import Prelude hiding ((.)) -- Hiding preludes (.) function, so Category's
                            -- (.) function can take its place.
import Graphics.UI.GLFW
import Control.Wire
import FRP.Netwire

isKeyDown :: (Enum k, Monoid e) => k -> Wire s e IO a e
isKeyDown k =
  mkGen_ $ \_ -> do
    s <- getKey k
    return $ case s of
      Press   -> Right mempty
      Release -> Left  mempty

speed :: Monoid e => Wire s e IO a Float
speed  =  pure ( 0.0) . isKeyDown (CharKey 'A') . isKeyDown (CharKey 'D')
      <|> pure (-0.5) . isKeyDown (CharKey 'A')
      <|> pure ( 0.5) . isKeyDown (CharKey 'D')
      <|> pure ( 0.0)

pos :: HasTime t s => Wire s () IO a Float
pos = integral 0 . speed

What’s happening here is, when any of the isKeyDown calls in the speed function block, Alternative takes over and moves to the next piece of code after the current <|> block. Unfortunately this can’t be as easily displayed with the testWire function. This is because it operates in the IO Monad and the testWire function requires something of the Identity monad. Until we hook it up to OpenGL and GLFW, I advise you to look at it in a more abstract logical sense:

<action> . isKeyDown <key> . isKeyDown <key2> . <etc>

IS LOGICALLY EQUIVALENT TO

Perform the <action> so long as the keys <key>, <key2>, and whatever other keys located in the <etc> block are held down.

Try to think about that for a little bit.

Hooking Things Up

Now we’ve covered working with Netwire a bit, it’s time to try to hook it up to OpenGL. This part, as noted in the very beginning, is in no way a tutorial on OpenGL. The techniques used are probably not very up-to-date, buy they sure as hell are simple. Lets go back to the beginning for a second:

import Graphics.Rendering.OpenGL
import Graphics.UI.GLFW
import Data.IORef

main :: IO ()
main = do
  initialize
  openWindow (Size 640 480) [DisplayRGBBits 8 8 8, DisplayAlphaBits 8, DisplayDepthBits 24] Window

  closedRef <- newIORef False
  windowCloseCallback $= do
    writeIORef closedRef True
    return True

  -- Hook up to the Netwire network

  closeWindow

See that bit about “Hook up to the Netwire network”? That’s what we’re about to do. Let’s write a function to run the network (along with some other stuff to make it work):

s :: Float
s = 0.05

y :: Float
y = 0.0

renderPoint :: (Float, Float) -> IO ()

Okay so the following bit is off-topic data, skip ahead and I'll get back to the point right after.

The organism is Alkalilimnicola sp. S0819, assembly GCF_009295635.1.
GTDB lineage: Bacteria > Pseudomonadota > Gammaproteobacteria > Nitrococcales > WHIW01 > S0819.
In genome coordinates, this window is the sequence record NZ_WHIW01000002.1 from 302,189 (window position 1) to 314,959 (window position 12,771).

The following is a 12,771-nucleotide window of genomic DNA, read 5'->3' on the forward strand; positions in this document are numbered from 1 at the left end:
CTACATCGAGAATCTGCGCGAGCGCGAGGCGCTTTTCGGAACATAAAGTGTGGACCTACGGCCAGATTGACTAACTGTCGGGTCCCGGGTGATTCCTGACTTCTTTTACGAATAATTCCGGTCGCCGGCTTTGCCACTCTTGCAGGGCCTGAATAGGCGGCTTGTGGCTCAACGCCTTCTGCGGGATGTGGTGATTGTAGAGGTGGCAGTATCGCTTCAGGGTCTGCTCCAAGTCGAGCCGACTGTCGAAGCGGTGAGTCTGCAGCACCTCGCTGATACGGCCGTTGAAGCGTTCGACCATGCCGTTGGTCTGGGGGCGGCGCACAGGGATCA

renderPoint (x, y) = vertex $ Vertex2 (realToFrac x :: GLfloat)
                                      (realToFrac y :: GLfloat)

generatePoints :: Float -> Float -> Float -> [(Float, Float)]
generatePoints x y s =
  [ (x - s, y - s)
  , (x + s, y - s)
  , (x + s, y + s)
  , (x - s, y + s)
  ] 

runNetwork :: (HasTime t s) => IORef Bool -> Session IO s -> Wire s e IO a Float -> IO ()
runNetwork closedRef session wire = do
  pollEvents
  closed <- readIORef closedRef
  if closed
    then return ()
    else do
      (st , session') <- stepSession session
      (wt', wire'   ) <- stepWire wire st $ Right undefined

      case wt' of
        Left  _ -> return ()
        Right x -> do
          clear [ColorBuffer]
          renderPrimitive Quads $
            mapM_ renderPoint $ generatePoints x y s
          swapBuffers

          runNetwork closedRef session' wire'

Great, now lets go back up there, and put it in:

closedRef <- newIORef False
  windowCloseCallback $= do
    writeIORef closedRef True
    return True

  runNetwork closedRef clockSession_ pos

  closeWindow

You’ll find, at this point, that when you run the program you’ll have a tiny block in the middle of the screen that you can control by pressing A and D on your keyboard. At least you should. All of the source, as stated at the very beginning, can be found on GitHub. I guarantee that the code there built and ran fine on my machines (desktop running Windows 7, and laptop running Ubuntu).

Forgot to post it before, I’ve now got Deferred/PrePass Lighting fully working, gonna do sphere culling next. Also, about sphere culling, by comparing this to the last post, I’ve now got Blender’s lighting algorithms in place too, meaning the lighting in-game looks the same as the editor (minus the bloom effect obviously)

Song: Ghost (Dance With The Dead Remix) by Chelsea Lankes
https://soundcloud.com/dancewiththedead/ghost-dance-with-the-dead